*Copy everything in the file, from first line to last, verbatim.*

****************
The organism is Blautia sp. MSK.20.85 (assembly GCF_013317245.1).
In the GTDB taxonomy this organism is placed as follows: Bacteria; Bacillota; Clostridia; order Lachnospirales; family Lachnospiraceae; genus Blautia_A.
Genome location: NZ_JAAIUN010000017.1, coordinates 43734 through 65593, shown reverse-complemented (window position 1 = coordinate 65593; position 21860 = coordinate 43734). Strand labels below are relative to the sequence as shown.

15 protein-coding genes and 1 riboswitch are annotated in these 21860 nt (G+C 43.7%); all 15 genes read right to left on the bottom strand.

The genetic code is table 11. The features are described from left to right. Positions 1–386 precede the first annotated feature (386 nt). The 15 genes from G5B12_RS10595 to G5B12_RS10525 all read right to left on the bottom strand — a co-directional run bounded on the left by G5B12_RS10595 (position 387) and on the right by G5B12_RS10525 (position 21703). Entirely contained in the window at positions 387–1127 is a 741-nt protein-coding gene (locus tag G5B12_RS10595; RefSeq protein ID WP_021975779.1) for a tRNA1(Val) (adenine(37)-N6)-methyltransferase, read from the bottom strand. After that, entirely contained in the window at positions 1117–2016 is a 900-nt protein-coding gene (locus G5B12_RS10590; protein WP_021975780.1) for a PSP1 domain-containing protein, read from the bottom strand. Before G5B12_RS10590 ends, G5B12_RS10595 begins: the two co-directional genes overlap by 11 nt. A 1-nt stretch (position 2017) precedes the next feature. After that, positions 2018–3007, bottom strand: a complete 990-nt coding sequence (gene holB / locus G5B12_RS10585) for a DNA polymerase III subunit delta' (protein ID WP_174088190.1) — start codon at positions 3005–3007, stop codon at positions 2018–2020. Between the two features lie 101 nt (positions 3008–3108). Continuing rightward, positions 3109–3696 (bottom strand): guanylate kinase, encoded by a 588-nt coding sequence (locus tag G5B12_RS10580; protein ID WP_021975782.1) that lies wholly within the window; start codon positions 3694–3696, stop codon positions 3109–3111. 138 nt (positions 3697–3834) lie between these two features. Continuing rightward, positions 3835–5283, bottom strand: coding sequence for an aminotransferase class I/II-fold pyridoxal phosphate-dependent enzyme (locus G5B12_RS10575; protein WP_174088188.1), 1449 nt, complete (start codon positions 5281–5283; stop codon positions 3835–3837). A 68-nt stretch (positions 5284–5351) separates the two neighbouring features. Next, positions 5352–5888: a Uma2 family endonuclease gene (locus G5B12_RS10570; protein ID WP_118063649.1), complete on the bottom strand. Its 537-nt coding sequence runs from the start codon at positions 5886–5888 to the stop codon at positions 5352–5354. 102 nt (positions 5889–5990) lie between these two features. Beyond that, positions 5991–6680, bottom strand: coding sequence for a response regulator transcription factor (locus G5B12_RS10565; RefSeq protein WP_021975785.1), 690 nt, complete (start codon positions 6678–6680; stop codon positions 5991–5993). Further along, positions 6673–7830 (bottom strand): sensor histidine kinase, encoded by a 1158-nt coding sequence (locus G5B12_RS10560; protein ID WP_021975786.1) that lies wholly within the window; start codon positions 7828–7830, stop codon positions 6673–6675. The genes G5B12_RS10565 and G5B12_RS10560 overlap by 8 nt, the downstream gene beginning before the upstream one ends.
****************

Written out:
The organism is Blautia sp. MSK.20.85 (assembly GCF_013317245.1).
In the GTDB taxonomy this organism is placed as follows: Bacteria; Bacillota; Clostridia; order Lachnospirales; family Lachnospiraceae; genus Blautia_A.
Genome location: NZ_JAAIUN010000017.1, coordinates 43734 through 65593, shown reverse-complemented (window position 1 = coordinate 65593; position 21860 = coordinate 43734). Strand labels below are relative to the sequence as shown.

15 protein-coding genes and 1 riboswitch are annotated in these 21860 nt (G+C 43.7%); all 15 genes read right to left on the bottom strand.

The genetic code is table 11. The features are described from left to right. Positions 1–386 precede the first annotated feature (386 nt). The 15 genes from G5B12_RS10595 to G5B12_RS10525 all read right to left on the bottom strand — a co-directional run bounded on the left by G5B12_RS10595 (position 387) and on the right by G5B12_RS10525 (position 21703). Entirely contained in the window at positions 387–1127 is a 741-nt protein-coding gene (locus tag G5B12_RS10595; RefSeq protein ID WP_021975779.1) for a tRNA1(Val) (adenine(37)-N6)-methyltransferase, read from the bottom strand. After that, entirely contained in the window at positions 1117–2016 is a 900-nt protein-coding gene (locus G5B12_RS10590; protein WP_021975780.1) for a PSP1 domain-containing protein, read from the bottom strand. Before G5B12_RS10590 ends, G5B12_RS10595 begins: the two co-directional genes overlap by 11 nt. A 1-nt stretch (position 2017) precedes the next feature. After that, positions 2018–3007, bottom strand: a complete 990-nt coding sequence (gene holB / locus G5B12_RS10585) for a DNA polymerase III subunit delta' (protein ID WP_174088190.1) — start codon at positions 3005–3007, stop codon at positions 2018–2020. Between the two features lie 101 nt (positions 3008–3108). Continuing rightward, positions 3109–3696 (bottom strand): guanylate kinase, encoded by a 588-nt coding sequence (locus tag G5B12_RS10580; protein ID WP_021975782.1) that lies wholly within the window; start codon positions 3694–3696, stop codon positions 3109–3111. 138 nt (positions 3697–3834) lie between these two features. Continuing rightward, positions 3835–5283, bottom strand: coding sequence for an aminotransferase class I/II-fold pyridoxal phosphate-dependent enzyme (locus G5B12_RS10575; protein WP_174088188.1), 1449 nt, complete (start codon positions 5281–5283; stop codon positions 3835–3837). A 68-nt stretch (positions 5284–5351) separates the two neighbouring features. Next, positions 5352–5888: a Uma2 family endonuclease gene (locus G5B12_RS10570; protein ID WP_118063649.1), complete on the bottom strand. Its 537-nt coding sequence runs from the start codon at positions 5886–5888 to the stop codon at positions 5352–5354. 102 nt (positions 5889–5990) lie between these two features. Beyond that, positions 5991–6680, bottom strand: coding sequence for a response regulator transcription factor (locus G5B12_RS10565; RefSeq protein WP_021975785.1), 690 nt, complete (start codon positions 6678–6680; stop codon positions 5991–5993). Further along, positions 6673–7830 (bottom strand): sensor histidine kinase, encoded by a 1158-nt coding sequence (locus G5B12_RS10560; protein ID WP_021975786.1) that lies wholly within the window; start codon positions 7828–7830, stop codon positions 6673–6675. The genes G5B12_RS10565 and G5B12_RS10560 overlap by 8 nt, the downstream gene beginning before the upstream one ends.